PARTICIPATED IN `OPERATION HIGHJUMP

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    Posted on Thu, Mar. 20, 2008

    PARTICIPATED IN `OPERATION HIGHJUMP’ Frozen in time: Sailor’s
    South Pole memories In ’47, `Buck’ Newsom traveled to the
    Antarctic, where his ship was docked in ice for 2 weeks MELINDA
    JOHNSTON Special to the Observer

    STEELE CREEK — Ever known anyone who visited the South Pole?
    There is someone in Steele Creek who can claim that
    distinction.

    Sixty-one years ago, Oliver Lyle “Buck” Newsom participated in
    “Operation Highjump,” the first major naval expedition to the South
    Pole.

    Newsom, 89, said he served in the Navy for 20 years, 1938-1958,
    and visited almost every major port in the world. In 1949, he
    married Gracie Mullis, and the two celebrated four children and 53
    years of marriage before her death several years ago.

    He raced motorcycles and cars. He rode a motorcycle across the
    country three times. He flew planes and still has his pilot’s
    license.

    But perhaps his most unique adventure was his trip to the South
    Pole.

    Here’s how Newsom remembers it:

    In December 1946, Newsom was quartermaster on the USS Yancey,
    one of 13 ships participating in “Operation Highjump.” He was one
    of 4,700 sailors assigned to travel to the bottom of the world to
    survey the frozen continent and test new cold-weather gear and
    technology.

    The Yancey left from Port Hueneme, Calif., in December 1946 and
    arrived in the Ross Sea in January 1947. From there it followed an
    icebreaker ship, the USCGC Northwind, carefully navigating through
    the ice chunks until it moored at the Bay of Whales on Jan. 18.

    Newsom says he never went far from the ship, but he was able to
    observe all the activity around him.

    He watched as cargo was unloaded. He watched frogmen swim in the
    frigid water to see how long they could tolerate the cold. He
    watched sled dogs.

    He ate chocolate bars retrieved from Little America — the
    settlement where Adm. Richard Byrd left supplies and equipment
    during his 1939 trip to Antarctica. (Since they had been frozen,
    Newsom said the chocolate bars tasted fine, though they had turned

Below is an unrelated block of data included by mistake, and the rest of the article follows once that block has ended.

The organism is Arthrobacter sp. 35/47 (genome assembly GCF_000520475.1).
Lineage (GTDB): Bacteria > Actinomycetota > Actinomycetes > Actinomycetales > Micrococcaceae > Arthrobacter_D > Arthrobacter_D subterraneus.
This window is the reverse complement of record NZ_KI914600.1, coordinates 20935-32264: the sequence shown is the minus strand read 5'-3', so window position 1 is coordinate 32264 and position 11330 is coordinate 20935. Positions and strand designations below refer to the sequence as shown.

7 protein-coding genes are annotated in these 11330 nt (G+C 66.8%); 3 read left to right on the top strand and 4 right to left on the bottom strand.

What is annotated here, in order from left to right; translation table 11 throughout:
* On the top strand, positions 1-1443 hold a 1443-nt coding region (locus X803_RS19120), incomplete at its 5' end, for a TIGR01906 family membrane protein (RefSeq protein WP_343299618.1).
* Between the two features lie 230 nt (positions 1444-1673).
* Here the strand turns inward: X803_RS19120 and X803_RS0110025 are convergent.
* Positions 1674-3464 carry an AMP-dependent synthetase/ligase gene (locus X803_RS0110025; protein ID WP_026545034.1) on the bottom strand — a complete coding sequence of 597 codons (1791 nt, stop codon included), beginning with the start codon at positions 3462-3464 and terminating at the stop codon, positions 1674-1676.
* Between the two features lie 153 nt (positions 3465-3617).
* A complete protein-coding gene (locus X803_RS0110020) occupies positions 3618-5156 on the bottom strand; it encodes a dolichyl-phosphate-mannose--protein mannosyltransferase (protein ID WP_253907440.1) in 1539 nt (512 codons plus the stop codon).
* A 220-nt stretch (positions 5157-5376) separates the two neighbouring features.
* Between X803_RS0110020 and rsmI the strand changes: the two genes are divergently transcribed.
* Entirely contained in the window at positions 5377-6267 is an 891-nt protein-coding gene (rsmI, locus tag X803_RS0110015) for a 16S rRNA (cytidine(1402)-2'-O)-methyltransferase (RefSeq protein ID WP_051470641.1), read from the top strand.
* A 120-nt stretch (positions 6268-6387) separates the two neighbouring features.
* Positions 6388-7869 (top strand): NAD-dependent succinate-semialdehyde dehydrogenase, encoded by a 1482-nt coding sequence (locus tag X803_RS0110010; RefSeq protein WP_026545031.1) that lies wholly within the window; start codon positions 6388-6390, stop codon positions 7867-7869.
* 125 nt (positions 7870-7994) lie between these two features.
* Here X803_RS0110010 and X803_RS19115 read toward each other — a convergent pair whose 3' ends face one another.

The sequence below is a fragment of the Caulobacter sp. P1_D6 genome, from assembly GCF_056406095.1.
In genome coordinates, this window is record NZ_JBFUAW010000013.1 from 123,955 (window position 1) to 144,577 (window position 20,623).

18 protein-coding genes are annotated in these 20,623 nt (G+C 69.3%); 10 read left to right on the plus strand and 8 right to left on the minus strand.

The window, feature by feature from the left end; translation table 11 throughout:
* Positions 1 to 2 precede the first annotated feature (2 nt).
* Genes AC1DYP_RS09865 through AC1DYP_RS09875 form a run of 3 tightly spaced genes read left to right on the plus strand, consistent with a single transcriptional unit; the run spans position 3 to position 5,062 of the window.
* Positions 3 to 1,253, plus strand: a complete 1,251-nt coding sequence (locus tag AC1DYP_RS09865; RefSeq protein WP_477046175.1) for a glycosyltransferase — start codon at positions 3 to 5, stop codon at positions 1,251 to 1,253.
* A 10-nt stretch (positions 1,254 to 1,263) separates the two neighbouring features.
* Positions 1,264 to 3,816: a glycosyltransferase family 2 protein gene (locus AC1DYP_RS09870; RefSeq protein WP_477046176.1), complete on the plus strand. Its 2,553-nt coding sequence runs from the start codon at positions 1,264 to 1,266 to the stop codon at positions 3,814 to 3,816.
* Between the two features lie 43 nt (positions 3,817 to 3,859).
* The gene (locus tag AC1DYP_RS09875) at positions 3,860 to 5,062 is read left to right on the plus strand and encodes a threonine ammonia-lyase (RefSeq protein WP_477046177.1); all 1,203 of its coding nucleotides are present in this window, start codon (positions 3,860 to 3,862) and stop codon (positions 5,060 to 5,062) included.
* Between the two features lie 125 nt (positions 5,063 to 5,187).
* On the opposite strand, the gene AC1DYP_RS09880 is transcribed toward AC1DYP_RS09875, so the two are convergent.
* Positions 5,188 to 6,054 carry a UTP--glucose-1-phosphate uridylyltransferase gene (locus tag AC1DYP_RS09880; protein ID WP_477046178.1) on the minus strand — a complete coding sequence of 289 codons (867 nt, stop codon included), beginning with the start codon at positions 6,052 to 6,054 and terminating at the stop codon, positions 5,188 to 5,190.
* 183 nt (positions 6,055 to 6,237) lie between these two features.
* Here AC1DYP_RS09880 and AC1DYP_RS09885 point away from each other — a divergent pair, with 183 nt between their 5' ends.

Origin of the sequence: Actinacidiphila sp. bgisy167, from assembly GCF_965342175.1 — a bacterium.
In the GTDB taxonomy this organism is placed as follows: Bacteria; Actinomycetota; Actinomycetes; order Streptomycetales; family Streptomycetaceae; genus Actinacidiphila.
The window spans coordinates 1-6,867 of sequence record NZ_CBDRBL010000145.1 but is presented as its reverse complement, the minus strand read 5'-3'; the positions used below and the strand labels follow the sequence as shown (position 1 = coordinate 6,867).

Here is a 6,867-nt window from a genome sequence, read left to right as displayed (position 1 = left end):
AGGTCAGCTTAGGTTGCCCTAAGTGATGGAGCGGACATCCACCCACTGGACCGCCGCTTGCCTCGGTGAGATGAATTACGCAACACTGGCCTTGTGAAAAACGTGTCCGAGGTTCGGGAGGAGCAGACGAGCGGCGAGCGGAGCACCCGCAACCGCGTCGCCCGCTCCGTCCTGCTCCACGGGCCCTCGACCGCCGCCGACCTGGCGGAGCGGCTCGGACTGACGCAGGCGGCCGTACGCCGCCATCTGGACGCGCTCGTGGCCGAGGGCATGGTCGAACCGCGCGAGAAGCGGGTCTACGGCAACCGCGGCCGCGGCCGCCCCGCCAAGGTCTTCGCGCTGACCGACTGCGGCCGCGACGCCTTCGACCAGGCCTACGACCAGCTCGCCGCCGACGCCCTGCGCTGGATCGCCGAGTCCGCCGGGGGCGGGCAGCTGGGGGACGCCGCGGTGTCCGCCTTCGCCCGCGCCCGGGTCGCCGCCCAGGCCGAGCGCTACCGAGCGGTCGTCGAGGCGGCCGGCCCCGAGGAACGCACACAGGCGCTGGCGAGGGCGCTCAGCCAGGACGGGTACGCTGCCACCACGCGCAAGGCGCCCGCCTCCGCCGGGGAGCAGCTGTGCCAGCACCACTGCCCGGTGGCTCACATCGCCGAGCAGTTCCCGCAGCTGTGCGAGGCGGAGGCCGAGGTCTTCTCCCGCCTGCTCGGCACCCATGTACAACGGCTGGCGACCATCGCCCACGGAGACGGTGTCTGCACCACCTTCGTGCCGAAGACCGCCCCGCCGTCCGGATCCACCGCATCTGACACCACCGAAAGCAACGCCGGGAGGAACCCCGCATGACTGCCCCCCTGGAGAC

white around the edges.)

    Looking around, he saw seals and “jillions of penguins” but not
    much else.

    He says the South Pole lighting presented a special challenge.
    Part of his job was to help with navigation, and he was required to
    take a star reading every morning and night. Trouble was, it was
    summer, and it never got dark enough to see the stars.

    “The sun never went down. We had to take readings of the sun and
    moon,” Newsom said.

    Each person on the trip had to fill out a report telling how
    well their clothes, equipment, and any other items held up in the
    extreme temperatures.

    “We tested all types of foul-weather gear and equipment to see
    what would work best,” Newsom said.

    After two weeks docked in the ice, the ships prepared to return
    home. However, Yancey and the Merrick, another supply ship, ran
    into a big storm coming out of the Ross Sea. Newsom saw the Yancey
    lean 58 degrees, a dangerous angle, and the rudder on the Merrick
    was almost severed. Newsom says his ship helped the Merrick limp
    into New Zealand, where its rudder had to be reattached.

    On May 2, the Yancey arrived at Port Hueneme full of sailors
    with eyewitness accounts of a frozen land most folks would never
    see.

    His assessment of his visit to the seventh continent?

    “I wouldn’t trade nothing for it, but I wouldn’t give a dime
    to go back.”

    http://www.charlotte.com/someck/story/544512.html